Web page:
Tonight I feel like it is more like a curse on my family. All three of my brothers are alcoholics. One of my sisters, my mother and father inlaw and both of my adult children are alcoholics! my son came home tonight after being out all night drinking and he couldn't walk a straight line , he could have killed himself or someone with his truck !!!! I am at my wits end.
|11-13-2011, 09:52 AM||#54 (permalink)|
Join Date: Nov 2011
I don't think it's a disease, it's just learned behaviour. Kids copy their parents, and thats how the cycle goes on. Its people's environment. Calling it a "disease" is a bit of a cop out and makes it seem semi-acceptable almost when it clearly is not. Cancer is a disease. Alcoholism is addiction-no one makes people pick up alcohol or drugs or whatever. They do it to themselves. It's like saying smoking is a disease
|11-13-2011, 10:55 AM||#55 (permalink)|
Join Date: Nov 2011
Location: Pennsylvania USA
hmm, interesting to see so many different levels of opinions. not sure even where to start. well to wiegh in i personally donot think that it is a disease specific. i do think it should be classified as a disease to help those who are in active addiction recieve treatment for the problem. to say that addiction is a disease specific is seemingly offencive to some people. just because someone has say a generic problem shared in some part by a larger population, does not mean it is a pass to excuse behavior. I see no distiction between mental health disorders and addiction. it seems unless the label of disease is applied to the affliction there isn't much help offered in the population at large. whitch if removed would leave alot of addicts untreated ,whitch either side of the fence your on would be a travesty. i tend to believe with all of the people ive met since my introduction into recovery for every one undeserving soul there are many other good individuals who are misguided and lost and just want to make their loved ones happy again.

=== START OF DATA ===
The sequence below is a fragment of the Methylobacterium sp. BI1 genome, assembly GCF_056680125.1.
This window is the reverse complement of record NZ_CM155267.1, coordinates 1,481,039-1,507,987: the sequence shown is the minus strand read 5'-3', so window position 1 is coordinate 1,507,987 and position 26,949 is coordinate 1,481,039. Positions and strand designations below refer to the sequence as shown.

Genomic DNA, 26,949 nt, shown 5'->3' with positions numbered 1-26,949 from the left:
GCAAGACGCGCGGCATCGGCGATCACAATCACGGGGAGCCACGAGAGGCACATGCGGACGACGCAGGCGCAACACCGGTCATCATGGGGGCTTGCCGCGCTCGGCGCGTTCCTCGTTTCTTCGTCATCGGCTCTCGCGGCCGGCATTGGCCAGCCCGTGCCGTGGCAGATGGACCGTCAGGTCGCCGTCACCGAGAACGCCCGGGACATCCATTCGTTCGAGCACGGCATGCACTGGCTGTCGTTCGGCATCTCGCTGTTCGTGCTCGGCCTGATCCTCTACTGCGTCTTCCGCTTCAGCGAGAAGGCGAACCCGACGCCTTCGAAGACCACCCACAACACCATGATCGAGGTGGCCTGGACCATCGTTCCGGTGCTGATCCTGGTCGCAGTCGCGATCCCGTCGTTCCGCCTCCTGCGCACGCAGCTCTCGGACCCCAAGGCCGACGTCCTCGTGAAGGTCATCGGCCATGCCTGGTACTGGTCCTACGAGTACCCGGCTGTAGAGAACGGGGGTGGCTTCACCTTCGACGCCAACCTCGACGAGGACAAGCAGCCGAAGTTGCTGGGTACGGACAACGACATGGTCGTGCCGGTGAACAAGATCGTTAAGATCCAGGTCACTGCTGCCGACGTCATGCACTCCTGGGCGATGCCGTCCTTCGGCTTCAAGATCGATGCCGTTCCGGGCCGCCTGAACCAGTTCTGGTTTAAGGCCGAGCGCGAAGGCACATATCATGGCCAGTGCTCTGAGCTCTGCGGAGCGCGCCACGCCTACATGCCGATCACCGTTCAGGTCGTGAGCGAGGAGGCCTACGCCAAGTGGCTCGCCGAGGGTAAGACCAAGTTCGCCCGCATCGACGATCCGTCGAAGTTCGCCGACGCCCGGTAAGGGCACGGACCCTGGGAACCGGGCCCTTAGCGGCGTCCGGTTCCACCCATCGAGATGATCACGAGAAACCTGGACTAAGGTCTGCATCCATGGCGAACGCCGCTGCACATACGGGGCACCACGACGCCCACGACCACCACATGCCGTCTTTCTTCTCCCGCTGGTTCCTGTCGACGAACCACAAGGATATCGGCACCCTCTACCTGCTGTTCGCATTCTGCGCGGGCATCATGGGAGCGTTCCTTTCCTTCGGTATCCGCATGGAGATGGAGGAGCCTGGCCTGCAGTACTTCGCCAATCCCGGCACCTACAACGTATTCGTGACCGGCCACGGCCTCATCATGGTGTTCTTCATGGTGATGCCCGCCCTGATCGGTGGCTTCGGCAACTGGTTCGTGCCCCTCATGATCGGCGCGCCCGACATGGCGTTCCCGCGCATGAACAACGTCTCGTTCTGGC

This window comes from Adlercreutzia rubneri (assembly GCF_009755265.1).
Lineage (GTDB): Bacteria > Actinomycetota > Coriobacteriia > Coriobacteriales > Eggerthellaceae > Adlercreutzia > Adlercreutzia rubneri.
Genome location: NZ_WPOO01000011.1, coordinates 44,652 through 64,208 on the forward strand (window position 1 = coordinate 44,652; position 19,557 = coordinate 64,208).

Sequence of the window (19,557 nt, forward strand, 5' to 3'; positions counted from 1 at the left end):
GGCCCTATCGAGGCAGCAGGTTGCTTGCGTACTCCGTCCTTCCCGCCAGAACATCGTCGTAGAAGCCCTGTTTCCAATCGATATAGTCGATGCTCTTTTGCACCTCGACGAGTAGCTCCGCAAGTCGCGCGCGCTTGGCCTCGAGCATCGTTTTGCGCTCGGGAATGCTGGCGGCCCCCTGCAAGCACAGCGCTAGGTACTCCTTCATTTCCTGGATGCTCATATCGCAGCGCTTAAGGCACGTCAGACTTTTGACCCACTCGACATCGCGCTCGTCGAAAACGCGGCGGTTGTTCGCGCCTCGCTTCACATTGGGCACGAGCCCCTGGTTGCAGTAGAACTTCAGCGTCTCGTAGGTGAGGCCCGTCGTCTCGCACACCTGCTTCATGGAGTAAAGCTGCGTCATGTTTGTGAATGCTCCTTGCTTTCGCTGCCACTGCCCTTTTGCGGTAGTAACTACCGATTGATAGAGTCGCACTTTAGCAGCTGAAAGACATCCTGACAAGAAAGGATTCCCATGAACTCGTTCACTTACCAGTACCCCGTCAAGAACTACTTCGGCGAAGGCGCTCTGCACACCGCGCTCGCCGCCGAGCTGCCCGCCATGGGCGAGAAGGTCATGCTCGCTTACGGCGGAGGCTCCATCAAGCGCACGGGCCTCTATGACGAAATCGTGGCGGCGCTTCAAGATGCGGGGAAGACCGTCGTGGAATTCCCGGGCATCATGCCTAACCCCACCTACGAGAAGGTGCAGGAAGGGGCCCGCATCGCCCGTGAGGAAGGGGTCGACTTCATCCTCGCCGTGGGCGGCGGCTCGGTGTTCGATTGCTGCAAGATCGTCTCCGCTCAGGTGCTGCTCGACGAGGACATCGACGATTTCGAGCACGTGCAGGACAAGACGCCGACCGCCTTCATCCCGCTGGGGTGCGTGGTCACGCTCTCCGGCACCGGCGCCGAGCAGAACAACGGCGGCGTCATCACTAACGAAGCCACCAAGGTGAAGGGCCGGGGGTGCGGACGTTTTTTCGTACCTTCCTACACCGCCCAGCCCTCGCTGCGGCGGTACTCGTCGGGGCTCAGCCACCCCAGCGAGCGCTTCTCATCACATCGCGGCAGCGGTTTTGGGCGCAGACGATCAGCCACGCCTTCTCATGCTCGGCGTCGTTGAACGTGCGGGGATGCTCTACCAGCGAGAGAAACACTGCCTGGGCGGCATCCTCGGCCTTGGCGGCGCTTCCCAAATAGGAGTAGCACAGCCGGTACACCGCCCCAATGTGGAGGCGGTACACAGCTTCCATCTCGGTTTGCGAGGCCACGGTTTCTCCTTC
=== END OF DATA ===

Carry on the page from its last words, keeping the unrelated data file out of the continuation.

I decided to repond to this thread because i'm a bit biased, the members of the recovery community seem to chant the montra to such extreme that it allieviates responsiblity for previous actions, whitch to be honest i feel is a method of glossing over the reality of the situation. I am an addict, i have done some terrible things, and i owe it to those i've done wrong to grasp the pain ive caused and make atonement where i can. On the other side of the coin there are individulas in my life that wish suffering upon me for past transgressions. on this not even my actual suffering will alleviate that wraith in them. i pray for them and hope they can cope with these things without following my path into drinking and drugs.